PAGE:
Farmers bring their produce to market.

You probably use text messaging to Tweet your friends, classmates or colleagues. In the developing world, more and more people are exploring the “killer app” of messaging and related technologies to earn their livelihood and escape poverty.

Helping smallholder farmers in Southeast Asia to use information and communications technology (ICT) to improve their lot is the purpose of a new project involving U of G’s Helen Hambly.

This fall, the professor in the School of Environmental Design and Rural Development (SEDRD) made her first-ever visit to Sri Lanka under the three-year, $200,000 project funded by the Social Sciences and Humanities Research Council (SSHRC).

The project involving Canadian and Sri Lankan academics is led by Gordon Gow, director of the graduate program in communication and technology at the University of Alberta’s faculty of extension.

Gow invited Hambly a year ago to join the team. She teaches in SEDRD’s capacity development and extension program, and has worked with Farm Radio International and rural radio in Africa, notably in Ghana.

“Her work with Farm Radio International caught my eye,” says Gow, “and her work that connects agricultural extension to new communications technologies positions her as an excellent co-investigator.”

Text messaging – called short messaging systems (SMS) in developing countries – allows smallholder farmers to use cellphones to gain information for tending their small plots.

Women harvest onions in Sri Lanka.

Says Hambly, “Farmers around the world have almost no access to a telephone main line, but they have pervasive use of cellphones. Text messaging is the killer app.”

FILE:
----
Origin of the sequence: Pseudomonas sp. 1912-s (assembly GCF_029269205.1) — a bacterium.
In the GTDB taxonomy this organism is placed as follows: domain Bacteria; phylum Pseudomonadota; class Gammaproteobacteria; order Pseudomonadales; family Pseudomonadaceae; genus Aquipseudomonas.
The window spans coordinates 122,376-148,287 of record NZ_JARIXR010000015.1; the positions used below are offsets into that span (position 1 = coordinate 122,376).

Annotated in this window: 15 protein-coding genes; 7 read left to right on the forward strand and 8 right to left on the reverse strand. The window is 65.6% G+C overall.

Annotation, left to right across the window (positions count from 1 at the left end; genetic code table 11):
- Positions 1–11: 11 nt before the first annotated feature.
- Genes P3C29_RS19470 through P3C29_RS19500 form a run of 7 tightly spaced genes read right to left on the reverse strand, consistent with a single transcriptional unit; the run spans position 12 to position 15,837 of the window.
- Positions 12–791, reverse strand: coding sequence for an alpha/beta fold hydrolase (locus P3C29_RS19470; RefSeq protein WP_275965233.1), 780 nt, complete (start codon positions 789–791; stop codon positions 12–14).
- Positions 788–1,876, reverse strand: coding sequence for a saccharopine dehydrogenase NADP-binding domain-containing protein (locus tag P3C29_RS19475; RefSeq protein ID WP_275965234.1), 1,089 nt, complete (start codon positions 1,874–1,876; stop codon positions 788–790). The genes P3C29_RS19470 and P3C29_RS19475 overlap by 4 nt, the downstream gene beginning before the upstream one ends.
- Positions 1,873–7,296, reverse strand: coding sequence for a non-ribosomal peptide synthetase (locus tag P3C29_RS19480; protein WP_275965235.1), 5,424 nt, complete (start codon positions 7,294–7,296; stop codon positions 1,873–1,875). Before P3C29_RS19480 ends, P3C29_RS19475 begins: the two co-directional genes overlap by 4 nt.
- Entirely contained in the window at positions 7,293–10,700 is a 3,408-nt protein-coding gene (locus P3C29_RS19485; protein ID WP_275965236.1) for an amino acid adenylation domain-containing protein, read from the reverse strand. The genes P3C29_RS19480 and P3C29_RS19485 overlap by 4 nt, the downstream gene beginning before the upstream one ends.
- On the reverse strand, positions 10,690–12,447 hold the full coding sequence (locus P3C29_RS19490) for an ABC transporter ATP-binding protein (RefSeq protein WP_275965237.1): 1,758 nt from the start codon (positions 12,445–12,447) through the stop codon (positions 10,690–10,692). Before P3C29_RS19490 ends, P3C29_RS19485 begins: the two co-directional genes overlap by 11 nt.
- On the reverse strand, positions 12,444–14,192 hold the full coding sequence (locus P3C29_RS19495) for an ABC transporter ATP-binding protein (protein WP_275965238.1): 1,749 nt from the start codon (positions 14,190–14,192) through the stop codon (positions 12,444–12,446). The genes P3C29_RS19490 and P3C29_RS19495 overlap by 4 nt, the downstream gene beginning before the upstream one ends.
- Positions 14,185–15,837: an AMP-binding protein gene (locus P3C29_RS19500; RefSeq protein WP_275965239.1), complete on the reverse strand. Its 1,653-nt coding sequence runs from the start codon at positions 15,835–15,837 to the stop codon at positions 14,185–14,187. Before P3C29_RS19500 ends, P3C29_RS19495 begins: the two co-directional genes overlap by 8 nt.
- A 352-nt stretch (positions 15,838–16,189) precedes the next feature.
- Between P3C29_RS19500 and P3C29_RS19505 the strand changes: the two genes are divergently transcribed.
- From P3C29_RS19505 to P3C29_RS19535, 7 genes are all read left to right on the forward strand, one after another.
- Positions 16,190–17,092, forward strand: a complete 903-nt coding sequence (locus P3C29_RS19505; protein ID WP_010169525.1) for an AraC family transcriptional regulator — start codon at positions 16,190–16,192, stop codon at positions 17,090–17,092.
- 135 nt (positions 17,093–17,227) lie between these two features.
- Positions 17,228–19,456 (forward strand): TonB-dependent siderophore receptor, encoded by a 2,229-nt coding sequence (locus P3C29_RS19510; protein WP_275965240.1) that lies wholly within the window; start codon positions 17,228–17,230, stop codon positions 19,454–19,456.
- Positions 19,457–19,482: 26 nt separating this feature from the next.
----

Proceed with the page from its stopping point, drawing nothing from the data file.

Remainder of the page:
For example, an extension service might text farmers about an upcoming field school on pesticide resistance in rice. Or producers might receive messages with crop management advice, weather information, availability of plants or livestock, or soil test results.

Podcasts may be archived on the internet for farmers to listen later. Interactive services would allow farmers to ask experts about a particular problem.

The team plans to establish texting and radio and extension services for farmers in the study area around Kandy in central Sri Lanka.

There and elsewhere in the country, farmers tend rice, vegetables and a few livestock animals on plots no larger than about two hectares.

“The goal is to develop a system of digital extension through integrated SMS radio and face-to-face services for resource-poor farmers.” The Guelph professor says the project will focus on women’s use of the technology.

Literacy levels are low for many rural residents in developing countries. “Voice and text messaging might be appropriate,” she says, adding that bringing extension services to farmers might help them diversify crops and livestock.

Hambly will use part of the SSHRC funding to pay for graduate student scholarships for the project, starting with a U of G master’s student this fall.

She visited Sri Lanka for a workshop held by the federal agriculture department and the University of Perediniya (two other Sri Lankan universities are also involved). “This is a real venture for me into an unknown area.”

She has discussed the project with SEDRD professor Jana Janakiram and Prof. Naresh Thevathasan, School of Environmental Sciences. Both originally from Sri Lanka, they have studied the use of cellphones to deliver agronomic information to farmers in southern India. Click here to read the At Guelph story.

In Sri Lanka, the new team will work with a regional ICT thinktank called LIRNEAsia (funded partly by the International Development Research Centre of Canada) and with Wayamba University.

The project also involves Frontline SMS, an American company that provides text messaging software.